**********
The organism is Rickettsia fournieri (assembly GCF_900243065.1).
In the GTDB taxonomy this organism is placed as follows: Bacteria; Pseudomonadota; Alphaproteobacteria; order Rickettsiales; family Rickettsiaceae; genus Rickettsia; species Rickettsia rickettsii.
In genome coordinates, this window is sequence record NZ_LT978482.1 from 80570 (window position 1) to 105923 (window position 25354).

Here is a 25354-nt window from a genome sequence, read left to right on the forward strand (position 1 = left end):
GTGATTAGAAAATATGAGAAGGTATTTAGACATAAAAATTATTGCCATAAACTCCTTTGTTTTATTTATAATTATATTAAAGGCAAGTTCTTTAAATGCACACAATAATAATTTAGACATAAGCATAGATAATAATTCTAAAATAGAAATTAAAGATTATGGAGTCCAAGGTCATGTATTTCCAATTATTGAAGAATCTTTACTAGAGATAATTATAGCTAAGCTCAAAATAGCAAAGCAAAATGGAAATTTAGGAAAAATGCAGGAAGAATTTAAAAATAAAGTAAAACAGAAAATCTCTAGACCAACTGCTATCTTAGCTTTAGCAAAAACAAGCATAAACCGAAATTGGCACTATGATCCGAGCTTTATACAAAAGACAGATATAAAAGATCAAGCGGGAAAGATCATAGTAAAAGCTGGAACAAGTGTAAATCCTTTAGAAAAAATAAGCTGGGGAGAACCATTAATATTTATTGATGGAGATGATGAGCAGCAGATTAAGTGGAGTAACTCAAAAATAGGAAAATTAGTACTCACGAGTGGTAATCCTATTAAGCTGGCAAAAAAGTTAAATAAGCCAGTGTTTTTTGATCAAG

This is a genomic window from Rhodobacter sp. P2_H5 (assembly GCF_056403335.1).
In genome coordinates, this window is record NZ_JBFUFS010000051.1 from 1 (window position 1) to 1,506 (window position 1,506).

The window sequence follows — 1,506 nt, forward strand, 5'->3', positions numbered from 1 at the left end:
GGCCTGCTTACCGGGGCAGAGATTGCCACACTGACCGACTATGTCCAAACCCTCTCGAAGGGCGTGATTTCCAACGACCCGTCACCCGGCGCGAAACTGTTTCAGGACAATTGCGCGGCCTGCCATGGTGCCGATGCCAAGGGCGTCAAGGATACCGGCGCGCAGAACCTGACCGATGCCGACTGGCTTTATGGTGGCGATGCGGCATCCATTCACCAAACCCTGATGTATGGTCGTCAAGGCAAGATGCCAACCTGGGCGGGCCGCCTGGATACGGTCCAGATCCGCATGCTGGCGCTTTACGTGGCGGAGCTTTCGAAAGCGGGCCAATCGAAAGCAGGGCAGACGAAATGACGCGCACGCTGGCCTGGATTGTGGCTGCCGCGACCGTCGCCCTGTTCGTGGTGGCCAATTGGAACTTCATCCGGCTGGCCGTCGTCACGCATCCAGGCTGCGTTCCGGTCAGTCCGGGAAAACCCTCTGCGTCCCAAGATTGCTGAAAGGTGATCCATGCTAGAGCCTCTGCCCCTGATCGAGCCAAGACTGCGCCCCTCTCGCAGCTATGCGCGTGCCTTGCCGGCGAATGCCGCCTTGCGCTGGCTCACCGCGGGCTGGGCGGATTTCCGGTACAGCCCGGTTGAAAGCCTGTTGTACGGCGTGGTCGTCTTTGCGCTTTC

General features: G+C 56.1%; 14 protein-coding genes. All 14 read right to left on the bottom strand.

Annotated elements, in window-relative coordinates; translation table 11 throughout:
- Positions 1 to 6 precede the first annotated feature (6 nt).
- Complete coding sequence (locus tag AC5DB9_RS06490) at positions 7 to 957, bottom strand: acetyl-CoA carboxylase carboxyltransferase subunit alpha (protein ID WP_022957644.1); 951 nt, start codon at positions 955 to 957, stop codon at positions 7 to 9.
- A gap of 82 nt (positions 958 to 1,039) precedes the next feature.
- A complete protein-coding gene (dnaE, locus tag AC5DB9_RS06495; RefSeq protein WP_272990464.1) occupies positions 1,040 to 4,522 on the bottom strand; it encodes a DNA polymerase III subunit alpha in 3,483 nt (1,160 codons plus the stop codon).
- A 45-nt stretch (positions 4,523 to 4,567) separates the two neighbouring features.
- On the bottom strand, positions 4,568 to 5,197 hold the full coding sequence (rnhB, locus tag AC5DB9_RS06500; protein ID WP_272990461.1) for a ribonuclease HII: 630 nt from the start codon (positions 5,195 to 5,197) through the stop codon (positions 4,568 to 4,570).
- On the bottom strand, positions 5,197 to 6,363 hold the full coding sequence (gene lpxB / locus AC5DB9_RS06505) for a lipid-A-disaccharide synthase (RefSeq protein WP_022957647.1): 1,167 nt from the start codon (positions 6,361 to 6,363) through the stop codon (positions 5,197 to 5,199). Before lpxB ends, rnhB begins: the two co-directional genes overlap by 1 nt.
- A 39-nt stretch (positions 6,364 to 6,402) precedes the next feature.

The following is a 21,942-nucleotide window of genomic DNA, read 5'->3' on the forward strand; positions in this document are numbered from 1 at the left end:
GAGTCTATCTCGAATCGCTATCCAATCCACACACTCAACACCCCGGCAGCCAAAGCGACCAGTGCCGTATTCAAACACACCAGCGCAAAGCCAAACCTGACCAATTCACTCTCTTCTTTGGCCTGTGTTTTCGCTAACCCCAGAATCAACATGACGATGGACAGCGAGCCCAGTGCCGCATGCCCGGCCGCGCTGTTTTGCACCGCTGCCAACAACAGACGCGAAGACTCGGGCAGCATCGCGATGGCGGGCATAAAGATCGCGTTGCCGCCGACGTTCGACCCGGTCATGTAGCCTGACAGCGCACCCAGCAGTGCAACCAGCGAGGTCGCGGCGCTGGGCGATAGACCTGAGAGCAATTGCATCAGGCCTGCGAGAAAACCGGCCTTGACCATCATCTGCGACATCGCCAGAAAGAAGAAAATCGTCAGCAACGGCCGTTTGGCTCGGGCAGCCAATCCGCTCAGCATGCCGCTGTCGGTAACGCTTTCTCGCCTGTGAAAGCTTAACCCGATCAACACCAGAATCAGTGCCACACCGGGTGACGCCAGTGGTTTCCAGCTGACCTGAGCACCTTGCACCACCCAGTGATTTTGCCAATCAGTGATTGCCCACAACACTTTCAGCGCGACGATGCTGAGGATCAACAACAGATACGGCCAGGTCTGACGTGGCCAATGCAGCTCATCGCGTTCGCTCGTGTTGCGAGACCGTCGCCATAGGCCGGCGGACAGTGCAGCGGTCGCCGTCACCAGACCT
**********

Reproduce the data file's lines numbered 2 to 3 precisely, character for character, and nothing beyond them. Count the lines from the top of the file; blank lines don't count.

In the GTDB taxonomy this organism is placed as follows: Bacteria; Pseudomonadota; Alphaproteobacteria; order Rickettsiales; family Rickettsiaceae; genus Rickettsia; species Rickettsia rickettsii.
In genome coordinates, this window is sequence record NZ_LT978482.1 from 80570 (window position 1) to 105923 (window position 25354).